Nutrition goals are often easily measured, such as how much water you drink daily, calorie intake, grams of carbs, etc. You can also measure your body weight, blood sugar, blood pressure, cholesterol, or whatever specific goal you are trying to meet. Changes in your nutrition should also be relevant, taking care to avoid fad diets or supplements that don’t work.
Not many people like seeing their healthcare provider. Yet, it is an essential component of physical wellness. If addressed early, many health conditions can be treated or managed with minimal negative impact. Catching problems early can save your life in more severe diseases like cancer.
In setting this goal, you should be specific about the concerns you want to address. Often, the biggest obstacle to achieving this goal is picking up the phone and making an appointment. Select a specific deadline to have done this, and if you can, enlist someone to hold you accountable.
Mental Wellness in the New Year
When considering wellness, that is not just physical wellness. Mental wellness can significantly affect your overall health and should be regarded as equally important as physical fitness.
There are only so many hours in a day, and often not enough to accomplish everything on your to-do list. As a result, you might have to sacrifice some tasks. Unfortunately, self-care is often the first thing to go, which can harm your mental health.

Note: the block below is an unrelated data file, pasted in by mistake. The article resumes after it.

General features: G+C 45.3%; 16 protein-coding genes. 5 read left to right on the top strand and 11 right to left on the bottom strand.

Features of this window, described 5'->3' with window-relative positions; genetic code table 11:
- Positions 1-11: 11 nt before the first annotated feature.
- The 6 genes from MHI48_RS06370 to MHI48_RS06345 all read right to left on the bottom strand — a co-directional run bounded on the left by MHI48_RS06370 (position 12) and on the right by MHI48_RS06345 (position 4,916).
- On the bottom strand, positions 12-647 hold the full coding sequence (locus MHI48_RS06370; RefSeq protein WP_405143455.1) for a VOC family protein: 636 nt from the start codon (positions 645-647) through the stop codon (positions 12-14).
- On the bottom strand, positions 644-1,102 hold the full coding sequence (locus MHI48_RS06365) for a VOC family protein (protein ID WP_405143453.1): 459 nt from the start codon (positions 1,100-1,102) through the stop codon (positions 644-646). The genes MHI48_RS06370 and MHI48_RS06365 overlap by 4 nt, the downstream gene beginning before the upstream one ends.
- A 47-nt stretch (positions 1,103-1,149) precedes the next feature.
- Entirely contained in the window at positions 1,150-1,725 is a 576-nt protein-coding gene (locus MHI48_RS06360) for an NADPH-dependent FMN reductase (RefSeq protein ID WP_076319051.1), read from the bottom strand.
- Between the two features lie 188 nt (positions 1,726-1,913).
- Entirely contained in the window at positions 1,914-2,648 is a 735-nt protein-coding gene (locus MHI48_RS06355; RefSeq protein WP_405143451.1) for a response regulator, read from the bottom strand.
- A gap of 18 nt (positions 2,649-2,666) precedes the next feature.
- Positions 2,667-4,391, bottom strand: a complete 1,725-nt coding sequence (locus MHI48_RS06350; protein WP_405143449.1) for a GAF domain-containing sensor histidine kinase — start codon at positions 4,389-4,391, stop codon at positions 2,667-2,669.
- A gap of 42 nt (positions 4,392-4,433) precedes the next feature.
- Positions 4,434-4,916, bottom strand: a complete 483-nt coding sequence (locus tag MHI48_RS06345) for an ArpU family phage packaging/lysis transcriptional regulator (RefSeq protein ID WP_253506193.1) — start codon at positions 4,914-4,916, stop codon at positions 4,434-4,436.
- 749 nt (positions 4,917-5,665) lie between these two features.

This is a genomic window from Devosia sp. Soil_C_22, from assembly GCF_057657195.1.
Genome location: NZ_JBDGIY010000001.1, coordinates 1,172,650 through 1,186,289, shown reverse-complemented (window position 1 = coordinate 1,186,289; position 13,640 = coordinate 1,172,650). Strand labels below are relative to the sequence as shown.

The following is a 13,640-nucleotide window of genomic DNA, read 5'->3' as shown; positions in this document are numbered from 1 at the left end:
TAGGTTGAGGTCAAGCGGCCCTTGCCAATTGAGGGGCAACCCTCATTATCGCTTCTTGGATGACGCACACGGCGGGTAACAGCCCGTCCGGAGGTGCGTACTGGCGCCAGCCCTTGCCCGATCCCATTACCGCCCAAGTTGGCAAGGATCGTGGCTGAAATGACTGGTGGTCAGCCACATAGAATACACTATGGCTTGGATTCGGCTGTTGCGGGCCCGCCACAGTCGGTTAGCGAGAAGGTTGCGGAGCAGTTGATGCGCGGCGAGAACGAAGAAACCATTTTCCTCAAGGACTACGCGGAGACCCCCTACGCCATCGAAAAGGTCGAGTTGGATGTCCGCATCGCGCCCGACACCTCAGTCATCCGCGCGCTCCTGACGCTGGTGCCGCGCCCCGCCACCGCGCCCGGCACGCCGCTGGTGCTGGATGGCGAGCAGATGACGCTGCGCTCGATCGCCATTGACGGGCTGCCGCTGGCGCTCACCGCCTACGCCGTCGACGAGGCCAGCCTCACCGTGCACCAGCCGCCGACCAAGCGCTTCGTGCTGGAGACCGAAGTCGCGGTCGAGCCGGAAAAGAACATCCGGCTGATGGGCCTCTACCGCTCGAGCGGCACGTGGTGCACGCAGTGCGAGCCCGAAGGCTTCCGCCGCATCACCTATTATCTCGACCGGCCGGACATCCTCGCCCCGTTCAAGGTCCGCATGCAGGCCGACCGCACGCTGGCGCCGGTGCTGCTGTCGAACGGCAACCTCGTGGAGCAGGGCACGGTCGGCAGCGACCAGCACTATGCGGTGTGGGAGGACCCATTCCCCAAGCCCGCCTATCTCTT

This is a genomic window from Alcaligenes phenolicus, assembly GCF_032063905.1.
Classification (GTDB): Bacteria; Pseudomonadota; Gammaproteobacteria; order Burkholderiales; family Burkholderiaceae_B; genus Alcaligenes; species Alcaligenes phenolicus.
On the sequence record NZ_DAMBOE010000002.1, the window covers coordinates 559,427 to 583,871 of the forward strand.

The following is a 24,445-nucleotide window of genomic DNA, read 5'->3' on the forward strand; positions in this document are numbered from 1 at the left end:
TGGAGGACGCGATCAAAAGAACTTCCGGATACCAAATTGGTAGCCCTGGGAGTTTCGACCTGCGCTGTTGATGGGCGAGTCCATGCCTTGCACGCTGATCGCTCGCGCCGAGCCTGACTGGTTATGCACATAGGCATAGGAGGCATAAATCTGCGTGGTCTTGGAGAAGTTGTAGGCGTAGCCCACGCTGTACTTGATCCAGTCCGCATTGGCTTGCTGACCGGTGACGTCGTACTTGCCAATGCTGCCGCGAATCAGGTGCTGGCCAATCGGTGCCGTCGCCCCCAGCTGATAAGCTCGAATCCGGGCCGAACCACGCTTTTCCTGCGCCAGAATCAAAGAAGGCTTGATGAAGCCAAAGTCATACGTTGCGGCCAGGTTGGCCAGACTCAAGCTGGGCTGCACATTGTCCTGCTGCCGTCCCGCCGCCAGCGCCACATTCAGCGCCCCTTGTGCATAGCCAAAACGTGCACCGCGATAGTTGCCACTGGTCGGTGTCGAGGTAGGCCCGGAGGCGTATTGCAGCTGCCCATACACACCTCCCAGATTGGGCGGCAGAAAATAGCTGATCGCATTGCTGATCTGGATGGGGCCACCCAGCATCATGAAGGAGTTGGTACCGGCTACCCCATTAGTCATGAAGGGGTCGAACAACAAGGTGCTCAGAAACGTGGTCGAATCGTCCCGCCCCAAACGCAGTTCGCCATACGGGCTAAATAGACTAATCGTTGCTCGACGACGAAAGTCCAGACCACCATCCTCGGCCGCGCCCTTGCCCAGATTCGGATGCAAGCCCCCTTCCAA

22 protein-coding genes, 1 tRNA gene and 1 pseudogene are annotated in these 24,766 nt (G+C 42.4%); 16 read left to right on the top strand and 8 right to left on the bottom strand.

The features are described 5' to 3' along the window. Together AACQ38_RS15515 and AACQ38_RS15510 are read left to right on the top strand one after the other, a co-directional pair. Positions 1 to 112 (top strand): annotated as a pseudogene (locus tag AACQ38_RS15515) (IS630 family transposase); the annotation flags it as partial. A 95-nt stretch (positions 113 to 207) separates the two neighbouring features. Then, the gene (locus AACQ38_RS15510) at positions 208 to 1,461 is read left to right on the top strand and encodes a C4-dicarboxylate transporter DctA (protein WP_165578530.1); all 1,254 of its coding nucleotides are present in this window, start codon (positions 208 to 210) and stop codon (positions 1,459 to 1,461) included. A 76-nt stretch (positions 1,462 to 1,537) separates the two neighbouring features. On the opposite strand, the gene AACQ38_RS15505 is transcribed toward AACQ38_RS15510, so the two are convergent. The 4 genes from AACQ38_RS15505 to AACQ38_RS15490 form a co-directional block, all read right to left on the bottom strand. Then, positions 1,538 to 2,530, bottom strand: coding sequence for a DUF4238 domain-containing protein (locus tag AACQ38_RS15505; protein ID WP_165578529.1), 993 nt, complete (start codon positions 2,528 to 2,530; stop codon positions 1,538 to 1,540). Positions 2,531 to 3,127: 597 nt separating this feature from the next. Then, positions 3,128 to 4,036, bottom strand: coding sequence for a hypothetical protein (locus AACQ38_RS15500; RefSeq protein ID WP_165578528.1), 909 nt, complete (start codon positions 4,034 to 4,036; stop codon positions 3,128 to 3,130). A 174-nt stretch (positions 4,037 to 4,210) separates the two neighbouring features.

Take time for yourself in the new year, even if it’s just a few minutes each day. Be specific in your plan. Go for a ten-minute walk, read a chapter in a book each night, or take a five-minute dance break to some upbeat music. Set a reminder alarm on your phone if you have to. Self-care will initially feel challenging, but it will become a habit with time.
One aspect of mental health that is helpful is practicing mindfulness. Mindfulness (https://www.nccih.nih.gov/health/meditation-and-mindfulness-what-you-need-to-know) is a state of mind in which you are present in the moment for whatever you are doing. That may be meditating and concentrating on your breathing, or it may be something more active.
Mindfulness might be a challenging habit to establish, but it can markedly reduce your anxiety. Set aside specified time to practice this, similar to self-care. Starting with a more achievable goal, like doing a few minutes at a time and working your way up to more extended periods.
Unlike mindfulness, most people are aware that therapy can be helpful. Unfortunately, it’s an opportunity that not many people take advantage of. This may be for several reasons, including time, cost, misconceptions, stigmas, or even denial. Yet, the goal of seeing a therapist in the new year could be a game-changer.
Set a deadline to make an appointment like you would for a wellness check. You don’t have to be in crisis or have a severe mental health disorder to get treatment. Getting therapy before those issues develop could prevent them or minimize their severity.
If you need help with kicking off your mental wellness in the new year, Gosnold is here to help. Through our Virtual Partial Hospitalization Program (PHP) Platform, Gosnold has made 50 years of award winning behavioral health treatment available to anyone in Massachusetts.
“PHP is a uniquely intensive program that works really well when people can come out of their comfort zone and work as a team. By sharing experiences and challenging one another, patients develop a bond and gain essential tools on their road to recovery” said Allie Anderson, Chief Clinical Officer at Gosnold Behavioral Health.
Gosnold has immediate availability for both mental health and co-occurring tracks, to make a referral please reach out to 508.274.4477 or firstname.lastname@example.org.